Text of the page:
The splendors of rural America outnumber the stalks of wheat that spill down the Great Plains, the time-worn, sleepy peaks of Appalachia, the saguaro cacti whose sunbaked resolve outlasts generations of western settlers. Indeed, approximately 97 percent of U.S. land is within rural counties, capturing wonders throughout this nation’s countryside. But while a large swatch of America preserves the pastoral, one aspect is noticeably absent from this bucolic ideal: lawyers.
In Rural Practice as Public Interest Work, Hannah Haksgaard first establishes that there is a profound lack of rural lawyers, especially when compared to the “glut of lawyers in urban areas.” (P. 213.) Such a dearth exacerbates rural residents’ inability to access justice and to satisfy crucial legal needs. Essentially, Haksgaard asserts, there is a need for every type of attorney in rural areas: prosecutors, public defenders, immigration attorneys, divorce lawyers, bankruptcy lawyers, trusts and estate lawyers, and many more.
In order to combat this shortage of attorneys, Haksgaard suggests we change our conception of public interest lawyering. In particular, Haksgaard challenges us to think about rural legal practice as a form of public interest service rather than mere private practice work because rural attorneys engage in “mixed practice” work, serving part-time as prosecutors or court-appointed defense counsel in addition to their roles in private practice. Haksgaard further posits that institutions should provide incentives to encourage recent law school graduates to move to and serve rural communities as public interest lawyers in this “mixed practice” capacity. In so doing, Haksgaard pushes against the assumption that private practice work is homogenous, especially when such work takes place in rural locales.
An ABA publication defines “public interest” as providing services for historically underrepresented persons in the legal system, which necessarily includes those living in remote areas who are oft-secluded from legal resources. Thus, Haksgaard makes a compelling and straightforward argument: rural private lawyers serve historically underrepresented persons and therefore should fall under the public interest attorney umbrella.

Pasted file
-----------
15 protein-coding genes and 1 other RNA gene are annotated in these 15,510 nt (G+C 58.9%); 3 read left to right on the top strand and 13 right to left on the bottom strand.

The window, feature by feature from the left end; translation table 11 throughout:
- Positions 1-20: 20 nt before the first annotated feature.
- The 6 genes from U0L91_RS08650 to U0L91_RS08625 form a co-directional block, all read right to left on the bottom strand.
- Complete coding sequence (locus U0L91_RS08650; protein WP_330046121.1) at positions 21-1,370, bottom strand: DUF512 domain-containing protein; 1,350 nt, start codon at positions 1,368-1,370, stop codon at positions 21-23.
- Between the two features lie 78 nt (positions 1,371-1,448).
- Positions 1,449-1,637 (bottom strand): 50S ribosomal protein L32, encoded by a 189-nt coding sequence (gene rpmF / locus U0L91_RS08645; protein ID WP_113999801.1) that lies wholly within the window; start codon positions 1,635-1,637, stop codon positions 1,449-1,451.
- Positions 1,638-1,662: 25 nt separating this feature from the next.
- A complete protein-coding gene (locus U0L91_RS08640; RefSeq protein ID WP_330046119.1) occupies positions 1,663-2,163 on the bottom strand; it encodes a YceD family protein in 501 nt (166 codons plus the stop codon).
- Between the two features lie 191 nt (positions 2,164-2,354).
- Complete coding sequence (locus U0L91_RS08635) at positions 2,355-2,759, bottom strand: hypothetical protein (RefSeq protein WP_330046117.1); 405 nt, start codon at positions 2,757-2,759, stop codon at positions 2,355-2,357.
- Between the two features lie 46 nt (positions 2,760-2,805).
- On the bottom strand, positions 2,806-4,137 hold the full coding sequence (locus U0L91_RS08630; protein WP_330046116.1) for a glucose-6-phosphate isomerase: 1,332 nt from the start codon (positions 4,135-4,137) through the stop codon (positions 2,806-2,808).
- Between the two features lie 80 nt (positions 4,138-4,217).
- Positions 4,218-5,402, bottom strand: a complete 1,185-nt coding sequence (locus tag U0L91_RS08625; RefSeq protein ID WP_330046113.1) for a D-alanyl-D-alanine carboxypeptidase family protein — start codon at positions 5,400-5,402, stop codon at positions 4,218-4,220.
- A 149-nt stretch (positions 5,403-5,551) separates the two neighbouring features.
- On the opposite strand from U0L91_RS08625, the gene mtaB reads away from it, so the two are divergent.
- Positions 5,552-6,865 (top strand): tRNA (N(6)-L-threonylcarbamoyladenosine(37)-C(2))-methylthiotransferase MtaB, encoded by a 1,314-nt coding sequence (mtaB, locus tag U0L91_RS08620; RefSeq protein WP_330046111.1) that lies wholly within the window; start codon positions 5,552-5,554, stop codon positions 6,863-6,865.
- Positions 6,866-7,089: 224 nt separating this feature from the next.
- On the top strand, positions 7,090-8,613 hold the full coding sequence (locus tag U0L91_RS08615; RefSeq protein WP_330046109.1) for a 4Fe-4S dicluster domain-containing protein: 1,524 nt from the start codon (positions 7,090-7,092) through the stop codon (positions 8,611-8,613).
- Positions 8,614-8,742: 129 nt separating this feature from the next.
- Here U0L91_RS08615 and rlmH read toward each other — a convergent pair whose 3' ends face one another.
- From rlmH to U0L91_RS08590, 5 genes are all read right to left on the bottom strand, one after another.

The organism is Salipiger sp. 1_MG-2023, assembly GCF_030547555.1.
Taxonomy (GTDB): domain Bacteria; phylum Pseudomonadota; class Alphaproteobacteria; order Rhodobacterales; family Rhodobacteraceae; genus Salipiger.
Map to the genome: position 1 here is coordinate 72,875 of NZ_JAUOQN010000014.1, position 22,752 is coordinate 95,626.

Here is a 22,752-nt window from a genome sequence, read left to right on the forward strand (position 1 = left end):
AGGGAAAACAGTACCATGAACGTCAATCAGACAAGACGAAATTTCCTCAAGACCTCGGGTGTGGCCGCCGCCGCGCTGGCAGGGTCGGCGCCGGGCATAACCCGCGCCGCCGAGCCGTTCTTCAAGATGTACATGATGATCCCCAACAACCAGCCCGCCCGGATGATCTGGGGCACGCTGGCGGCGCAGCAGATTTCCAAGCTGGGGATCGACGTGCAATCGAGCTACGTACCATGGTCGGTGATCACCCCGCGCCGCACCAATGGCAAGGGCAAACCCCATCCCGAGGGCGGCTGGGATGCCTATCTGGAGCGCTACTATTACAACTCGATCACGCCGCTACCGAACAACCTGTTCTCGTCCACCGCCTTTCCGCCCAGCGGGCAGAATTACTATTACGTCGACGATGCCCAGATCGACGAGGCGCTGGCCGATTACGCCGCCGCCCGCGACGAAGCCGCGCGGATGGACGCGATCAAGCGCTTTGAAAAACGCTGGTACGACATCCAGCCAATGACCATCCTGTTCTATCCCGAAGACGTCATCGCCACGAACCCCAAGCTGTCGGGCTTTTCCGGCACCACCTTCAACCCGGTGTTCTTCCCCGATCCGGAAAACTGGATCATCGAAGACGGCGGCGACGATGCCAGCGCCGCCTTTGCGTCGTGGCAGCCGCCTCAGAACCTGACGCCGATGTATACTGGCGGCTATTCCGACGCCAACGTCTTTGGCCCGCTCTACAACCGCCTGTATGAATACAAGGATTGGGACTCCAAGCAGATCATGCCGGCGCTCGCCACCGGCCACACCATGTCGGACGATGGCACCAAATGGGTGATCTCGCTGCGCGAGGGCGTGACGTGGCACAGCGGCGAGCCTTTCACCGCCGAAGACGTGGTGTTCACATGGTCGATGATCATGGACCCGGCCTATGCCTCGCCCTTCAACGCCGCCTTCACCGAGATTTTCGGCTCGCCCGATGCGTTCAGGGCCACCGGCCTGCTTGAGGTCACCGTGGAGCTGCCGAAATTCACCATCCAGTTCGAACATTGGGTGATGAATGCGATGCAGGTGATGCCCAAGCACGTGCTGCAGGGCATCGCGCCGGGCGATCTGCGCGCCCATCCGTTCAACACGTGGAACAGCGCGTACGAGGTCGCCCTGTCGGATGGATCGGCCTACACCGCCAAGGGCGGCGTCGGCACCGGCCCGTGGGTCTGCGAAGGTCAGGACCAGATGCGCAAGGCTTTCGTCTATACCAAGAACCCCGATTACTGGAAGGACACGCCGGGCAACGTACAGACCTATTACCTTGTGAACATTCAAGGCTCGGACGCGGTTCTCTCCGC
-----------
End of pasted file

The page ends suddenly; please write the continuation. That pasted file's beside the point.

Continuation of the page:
Being considered a public interest lawyer is not merely a symbolic moniker. It carries important implications, which directly affect eligibility for loan forgiveness programs. As it stands, the federal government’s Public Service Loan Forgiveness Program (PSLF) does not allow any private practice attorneys to participate, regardless of geography. 1 Haksgaard posits three arguments for why excluding rural lawyers from PSLF is a mistake. First and most obviously, the PSLF exclusion disincentivizes lawyers from serving rural communities.
Second, and as mentioned above, many rural private practice attorneys engage in “mixed practice” by performing the same functions traditional public interest lawyers perform, including situations in which private practice attorneys take on a part-time basis criminal cases as either prosecutors or public defenders. To be sure, Haksgaard advocates for PLSF to cover all rural attorneys, regardless of whether they engage in this mixed practice work. Afterall, Haksgaard reasons, many of the folks rural lawyers serve are routinely considered disadvantaged and underprivileged.
Third, Haksgaard compellingly shows that the PSLF’s current loan forgiveness line-drawing doesn’t make sense, as rural private practice attorneys serve the same interests but often earn lower salaries than government or traditional public interest lawyers. Indeed, at least in some parts of the U.S., rural private practice attorneys earn approximately 45 percent of the national mean salary urban private practice attorneys earn, as reported by the National Association for Law Placement in 2018. Haksgaard makes a common-sense argument that the PSLF’s definition is currently under-inclusive and should be expanded to incorporate rural private practice into its definition of “public interest,” as it would incentivize the growth of rural lawyers, as well as justly compensate these lawyers for the public interest work they so often perform.